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Issue 70 - Hoax-Slayer Newsletter

Issue 70: March 2007

This month in Hoax-Slayer:
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Hoax-Slayer is a Free Monthly Web-Based Newsletter brought to you by Brett Christensen

The Hoax-Slayer Newsletter keeps you informed about the latest email hoaxes and current Internet scams. Hoax-Slayer also features anti-spam tips, computer security information, pertinent articles and more.

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Sinbad Heart Attack Hoax

Message claims that US actor and comedian, Sinbad, died of a heart attack on March 14th.


Example:(Submitted March 2007)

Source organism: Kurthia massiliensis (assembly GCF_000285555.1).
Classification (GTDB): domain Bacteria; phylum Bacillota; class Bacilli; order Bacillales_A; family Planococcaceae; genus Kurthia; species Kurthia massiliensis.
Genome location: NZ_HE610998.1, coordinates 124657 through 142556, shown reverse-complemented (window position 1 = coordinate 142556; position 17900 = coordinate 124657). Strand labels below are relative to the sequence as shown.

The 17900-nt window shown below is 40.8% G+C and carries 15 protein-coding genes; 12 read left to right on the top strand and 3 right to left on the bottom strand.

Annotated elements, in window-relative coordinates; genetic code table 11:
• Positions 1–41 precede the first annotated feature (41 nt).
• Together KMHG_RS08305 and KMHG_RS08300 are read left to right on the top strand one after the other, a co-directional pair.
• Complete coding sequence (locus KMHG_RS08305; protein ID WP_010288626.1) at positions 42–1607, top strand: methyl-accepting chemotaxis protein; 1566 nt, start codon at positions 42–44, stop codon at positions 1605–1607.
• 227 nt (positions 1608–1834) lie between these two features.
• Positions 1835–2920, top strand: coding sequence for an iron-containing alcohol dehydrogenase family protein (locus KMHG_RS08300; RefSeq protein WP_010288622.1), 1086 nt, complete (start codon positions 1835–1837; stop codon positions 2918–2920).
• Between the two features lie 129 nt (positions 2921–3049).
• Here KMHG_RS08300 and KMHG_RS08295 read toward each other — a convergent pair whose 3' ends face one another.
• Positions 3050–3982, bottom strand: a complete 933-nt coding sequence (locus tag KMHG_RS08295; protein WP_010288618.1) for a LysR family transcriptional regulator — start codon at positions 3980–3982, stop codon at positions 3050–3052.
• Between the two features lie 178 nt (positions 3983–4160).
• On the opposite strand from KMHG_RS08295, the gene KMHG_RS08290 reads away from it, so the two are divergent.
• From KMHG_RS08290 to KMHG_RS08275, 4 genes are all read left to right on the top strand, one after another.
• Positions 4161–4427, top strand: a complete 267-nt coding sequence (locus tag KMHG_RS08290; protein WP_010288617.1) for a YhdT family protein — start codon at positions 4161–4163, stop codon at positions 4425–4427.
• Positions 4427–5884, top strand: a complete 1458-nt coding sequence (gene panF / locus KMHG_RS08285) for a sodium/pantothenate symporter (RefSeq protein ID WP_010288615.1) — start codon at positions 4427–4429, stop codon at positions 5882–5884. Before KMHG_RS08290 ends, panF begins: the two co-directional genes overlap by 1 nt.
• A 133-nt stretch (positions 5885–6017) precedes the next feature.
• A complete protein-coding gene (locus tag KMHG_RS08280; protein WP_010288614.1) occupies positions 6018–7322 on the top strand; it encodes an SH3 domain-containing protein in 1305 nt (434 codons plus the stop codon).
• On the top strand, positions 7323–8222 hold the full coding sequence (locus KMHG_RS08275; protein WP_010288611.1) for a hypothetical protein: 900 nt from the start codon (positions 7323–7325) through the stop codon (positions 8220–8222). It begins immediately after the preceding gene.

Fwd: FW: Sinbad, the comedian, died today, heart attack

Sinbad, born David Adkins (November 10, 1956 - March, 14, 2007) was an American stand-up comedian and actor. He became known in the late 1980s and 1990s, appearing on several television series and starring in the feature films Houseguest (1995), First Kid and Jingle All the Way (both 1996). He succumbed to a fatal heart attack on the morning of March, 14, 2007.

This message, which is spreading via email, blogs and online forum posts, claims that popular American actor and comedian Sinbad died on the 14th March 2007 as a result of a heart attack.

However, the information in the message is untrue. Sinbad is alive and well.

Apparently, the rumour about the star's death first surfaced around 10th March 2007. However, the rumour began spreading rapidly after someone added false information about the fatal heart attack to a Wikipedia article about the actor.